One OSC provider also outlined how alternative/loosening the requirements for staffing could provide an alternative and more cost effective model:
"To meet the needs of all children and the idea of Play Clubs that are operated by local authorities and located within already open and available premises. These could be staffed by suitably qualified and experienced practitioners recruited by the Local Authority without the need to register with SSSC to avoid unrealistic conditions on qualifications. Support staff within a school are not required to register with SSSC and are carrying out similar or more demanding posts… Recruitment would still require PVG and the staff retention would be higher. These services could still be regulated by Care Inspectorate." (Organisation, OSC Provider)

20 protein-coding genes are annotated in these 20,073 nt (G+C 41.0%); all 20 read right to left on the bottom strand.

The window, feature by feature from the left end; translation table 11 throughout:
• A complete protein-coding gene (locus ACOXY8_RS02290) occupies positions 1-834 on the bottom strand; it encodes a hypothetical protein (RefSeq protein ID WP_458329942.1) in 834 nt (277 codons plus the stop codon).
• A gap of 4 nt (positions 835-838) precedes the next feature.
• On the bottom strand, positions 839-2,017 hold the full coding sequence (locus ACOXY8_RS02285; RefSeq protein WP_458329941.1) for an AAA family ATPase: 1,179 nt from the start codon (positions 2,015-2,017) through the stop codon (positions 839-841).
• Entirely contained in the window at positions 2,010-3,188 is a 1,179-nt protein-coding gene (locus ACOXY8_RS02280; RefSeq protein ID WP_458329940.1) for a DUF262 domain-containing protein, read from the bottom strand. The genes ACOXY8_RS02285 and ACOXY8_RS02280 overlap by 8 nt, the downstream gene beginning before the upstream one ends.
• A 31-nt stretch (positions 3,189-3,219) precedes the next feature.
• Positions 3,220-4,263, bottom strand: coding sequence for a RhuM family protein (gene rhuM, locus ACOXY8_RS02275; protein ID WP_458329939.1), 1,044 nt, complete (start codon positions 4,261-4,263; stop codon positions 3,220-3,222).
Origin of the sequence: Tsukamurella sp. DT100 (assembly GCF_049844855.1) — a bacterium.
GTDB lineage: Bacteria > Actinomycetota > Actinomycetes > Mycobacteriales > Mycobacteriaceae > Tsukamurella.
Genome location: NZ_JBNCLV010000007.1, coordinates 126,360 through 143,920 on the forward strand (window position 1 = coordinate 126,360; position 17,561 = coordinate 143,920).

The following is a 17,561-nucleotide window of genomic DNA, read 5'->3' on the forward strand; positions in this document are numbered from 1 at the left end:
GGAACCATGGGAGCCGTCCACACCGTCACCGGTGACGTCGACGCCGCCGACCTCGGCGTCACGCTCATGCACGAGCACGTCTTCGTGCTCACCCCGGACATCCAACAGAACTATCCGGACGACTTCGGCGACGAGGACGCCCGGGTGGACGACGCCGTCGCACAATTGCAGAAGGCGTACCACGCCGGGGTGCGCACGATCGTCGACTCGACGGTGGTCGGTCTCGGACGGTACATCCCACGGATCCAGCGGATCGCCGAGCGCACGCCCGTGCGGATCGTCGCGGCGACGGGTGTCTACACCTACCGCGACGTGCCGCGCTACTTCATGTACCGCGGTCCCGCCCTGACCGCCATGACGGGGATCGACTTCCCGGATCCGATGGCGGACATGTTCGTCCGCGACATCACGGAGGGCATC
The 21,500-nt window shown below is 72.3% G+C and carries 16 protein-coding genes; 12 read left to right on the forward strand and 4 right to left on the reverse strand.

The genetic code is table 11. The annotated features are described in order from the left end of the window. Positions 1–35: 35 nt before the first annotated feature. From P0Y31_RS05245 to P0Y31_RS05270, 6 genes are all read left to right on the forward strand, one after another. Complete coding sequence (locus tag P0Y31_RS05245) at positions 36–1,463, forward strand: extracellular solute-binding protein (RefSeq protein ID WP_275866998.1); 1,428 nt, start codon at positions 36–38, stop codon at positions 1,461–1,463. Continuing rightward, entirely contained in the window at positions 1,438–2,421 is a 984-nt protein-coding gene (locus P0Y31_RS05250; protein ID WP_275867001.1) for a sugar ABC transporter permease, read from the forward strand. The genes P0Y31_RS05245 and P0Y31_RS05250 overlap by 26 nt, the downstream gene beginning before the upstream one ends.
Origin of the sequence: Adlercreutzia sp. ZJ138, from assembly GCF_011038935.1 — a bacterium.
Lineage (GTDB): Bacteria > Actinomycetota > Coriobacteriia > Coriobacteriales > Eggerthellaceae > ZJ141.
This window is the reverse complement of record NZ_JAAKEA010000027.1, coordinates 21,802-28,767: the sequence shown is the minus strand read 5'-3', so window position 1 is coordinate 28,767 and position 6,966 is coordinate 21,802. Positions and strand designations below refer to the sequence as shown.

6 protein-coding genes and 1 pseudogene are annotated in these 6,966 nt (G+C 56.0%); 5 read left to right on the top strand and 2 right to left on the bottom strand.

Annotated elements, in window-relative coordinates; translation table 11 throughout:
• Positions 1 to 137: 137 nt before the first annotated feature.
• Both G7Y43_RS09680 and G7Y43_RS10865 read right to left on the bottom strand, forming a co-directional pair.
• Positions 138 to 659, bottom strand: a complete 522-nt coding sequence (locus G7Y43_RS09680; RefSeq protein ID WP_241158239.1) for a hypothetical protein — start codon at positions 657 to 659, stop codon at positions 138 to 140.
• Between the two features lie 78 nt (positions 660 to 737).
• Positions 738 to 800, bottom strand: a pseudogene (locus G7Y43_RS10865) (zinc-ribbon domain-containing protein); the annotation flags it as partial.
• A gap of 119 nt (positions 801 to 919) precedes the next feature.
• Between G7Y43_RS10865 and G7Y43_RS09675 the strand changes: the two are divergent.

Finally, a few respondents, typically parents/carers and other individuals felt that, rather than focusing on the provision of out of school care, more should be done to encourage employers to be more supportive of and flexible for working parents in order to allow them to spend more time with their children. This included the provision of more flexible and part-time working arrangements, as well as the provision of on-site child care facilities by large employers. A few others felt that more should be done to encourage/support parents/carers to look after their own children rather than choosing/needing to work.